the first two values outlined in the health service i work for, what they make us memorize at orientation, are as follows:
1. Service to the Poor: Generosity of spirit for persons most in need.
2. Reverence: Respect and compassion for the dignity and diversity of life.
just, beautiful christian images dancing on the walls of the hospitals, in newsletters, on letterhead, taken straight from the parables of jesus, signing company emails, recited at group meetings, reiterated as we challenge the value of our work, scribbled on id badges, on brochures on the cafeteria tables. everywhere. i work for a christian, non-profit organization. i knew jesus would be a partner in our business from the get go but HOLY smokes do we sometimes forget to cc him on the memos.
government subsidized health insurance for the lower-income folks of tennessee is not as great as your top of the line ppo. this is no surprise. it is not as great because the state of tennessee does not have the funds that bcbs has to pay the doctor. because of these factors, all but two physician in a group of 40, currently have their practice open to new government funded insurance. mind you, one of them is a specialist and the other is at our most inconvenient of satellite locations. this begs the question of, what if a beloved nashvillian, under this government insurance, resides in one of the numerous lower income neighborhoods within three miles of our building (edgehill, charlotte, heck, the public housing directly across the street...) selfishly decides to get sick this winter season? what if they get a uti, need a colonoscopy, have severe seasonal allergies, have a bacterial infection, need preventative medical care, suffer from migraines or back pain from a lifetime in a shit manual labor job. and WHAT if this person is without transportation and can only walk to the doctor or go somewhere on their bus route or rely on a lift from a neighbor or relative. this person is already in a position of the utmost vulnerability. dependency, dependency, dependency. they are however fortunate enough to have some form of insurance. that translates to something, to health, to control of your body, to independence, to access. right? but wait. when they call me, someone involved in the biggest medical practice in the city, someone who is supposedly going to help service the poor and grant integrity to the vulnerable, what are they going to hear. i have to tell them no. i have to apologize for their maladies and offer some comfort. i have to redirect their request to a facility more suited for dealing with the poor. i say no. wait. no. i offer them a physician on the other side of town, 25 miles away, then i hear no. it's rough. to say no through tears, through arguing phone lines, to a helpless lament, to a stripping of control, to a confused sense of pride. i say no. the physicians get their checks from private insurance, they mind their day, they service the rich, they are none the wiser. and i say no, no.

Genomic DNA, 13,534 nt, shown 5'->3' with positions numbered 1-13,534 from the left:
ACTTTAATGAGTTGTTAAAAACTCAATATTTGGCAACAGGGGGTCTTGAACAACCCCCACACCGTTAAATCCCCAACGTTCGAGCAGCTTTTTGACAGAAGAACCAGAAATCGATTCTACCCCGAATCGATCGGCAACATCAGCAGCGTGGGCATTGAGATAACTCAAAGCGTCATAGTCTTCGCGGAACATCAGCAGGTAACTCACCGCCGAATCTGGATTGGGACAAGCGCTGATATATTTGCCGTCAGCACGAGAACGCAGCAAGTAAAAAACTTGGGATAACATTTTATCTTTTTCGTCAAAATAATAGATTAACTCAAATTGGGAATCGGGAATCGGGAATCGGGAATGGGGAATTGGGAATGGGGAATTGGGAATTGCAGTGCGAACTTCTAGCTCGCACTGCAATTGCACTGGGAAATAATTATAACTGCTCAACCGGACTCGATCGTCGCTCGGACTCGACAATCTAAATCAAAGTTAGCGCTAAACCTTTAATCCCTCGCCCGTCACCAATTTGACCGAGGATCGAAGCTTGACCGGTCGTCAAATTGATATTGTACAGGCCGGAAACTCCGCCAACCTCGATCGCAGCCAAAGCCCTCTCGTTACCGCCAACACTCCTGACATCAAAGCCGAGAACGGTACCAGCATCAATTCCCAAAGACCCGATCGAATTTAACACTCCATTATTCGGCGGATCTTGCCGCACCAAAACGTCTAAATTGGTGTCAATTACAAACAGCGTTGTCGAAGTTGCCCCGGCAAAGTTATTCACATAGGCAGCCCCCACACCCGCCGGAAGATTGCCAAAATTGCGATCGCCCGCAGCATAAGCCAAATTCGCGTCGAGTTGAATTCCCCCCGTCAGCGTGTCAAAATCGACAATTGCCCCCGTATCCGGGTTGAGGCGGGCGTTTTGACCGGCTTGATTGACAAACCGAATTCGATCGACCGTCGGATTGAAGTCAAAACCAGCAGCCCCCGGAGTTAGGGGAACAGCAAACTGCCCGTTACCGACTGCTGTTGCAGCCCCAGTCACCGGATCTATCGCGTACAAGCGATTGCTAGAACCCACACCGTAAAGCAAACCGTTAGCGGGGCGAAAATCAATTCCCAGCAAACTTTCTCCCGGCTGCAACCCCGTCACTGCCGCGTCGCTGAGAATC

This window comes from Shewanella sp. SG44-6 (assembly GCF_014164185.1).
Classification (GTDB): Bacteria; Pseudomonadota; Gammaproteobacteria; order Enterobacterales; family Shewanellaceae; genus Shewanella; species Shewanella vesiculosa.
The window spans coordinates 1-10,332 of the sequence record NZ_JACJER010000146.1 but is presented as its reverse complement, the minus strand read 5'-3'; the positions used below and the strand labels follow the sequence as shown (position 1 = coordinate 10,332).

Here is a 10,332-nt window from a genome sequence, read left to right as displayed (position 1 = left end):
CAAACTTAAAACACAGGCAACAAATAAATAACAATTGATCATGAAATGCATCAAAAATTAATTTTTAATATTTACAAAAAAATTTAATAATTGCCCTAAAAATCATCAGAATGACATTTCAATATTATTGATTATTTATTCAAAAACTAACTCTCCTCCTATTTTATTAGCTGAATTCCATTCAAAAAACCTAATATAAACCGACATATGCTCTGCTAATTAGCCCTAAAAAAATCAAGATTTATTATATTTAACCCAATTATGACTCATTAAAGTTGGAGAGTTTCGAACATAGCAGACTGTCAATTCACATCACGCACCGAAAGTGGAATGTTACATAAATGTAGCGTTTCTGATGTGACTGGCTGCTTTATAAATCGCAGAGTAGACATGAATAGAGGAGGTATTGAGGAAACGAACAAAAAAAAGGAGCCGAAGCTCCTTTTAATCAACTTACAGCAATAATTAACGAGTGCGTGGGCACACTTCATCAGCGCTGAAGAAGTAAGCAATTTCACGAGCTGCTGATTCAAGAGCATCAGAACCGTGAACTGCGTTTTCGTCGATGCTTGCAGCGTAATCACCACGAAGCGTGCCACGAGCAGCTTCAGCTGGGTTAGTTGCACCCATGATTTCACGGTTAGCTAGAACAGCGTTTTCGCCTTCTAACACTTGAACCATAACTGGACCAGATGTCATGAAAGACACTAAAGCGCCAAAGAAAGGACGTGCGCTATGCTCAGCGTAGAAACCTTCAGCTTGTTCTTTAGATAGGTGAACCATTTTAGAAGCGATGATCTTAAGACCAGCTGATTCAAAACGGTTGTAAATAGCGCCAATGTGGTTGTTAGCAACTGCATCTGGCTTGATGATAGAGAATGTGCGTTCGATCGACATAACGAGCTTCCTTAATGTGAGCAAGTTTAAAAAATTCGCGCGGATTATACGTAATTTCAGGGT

thank you for calling, this is not jesus and i might not be able to help you?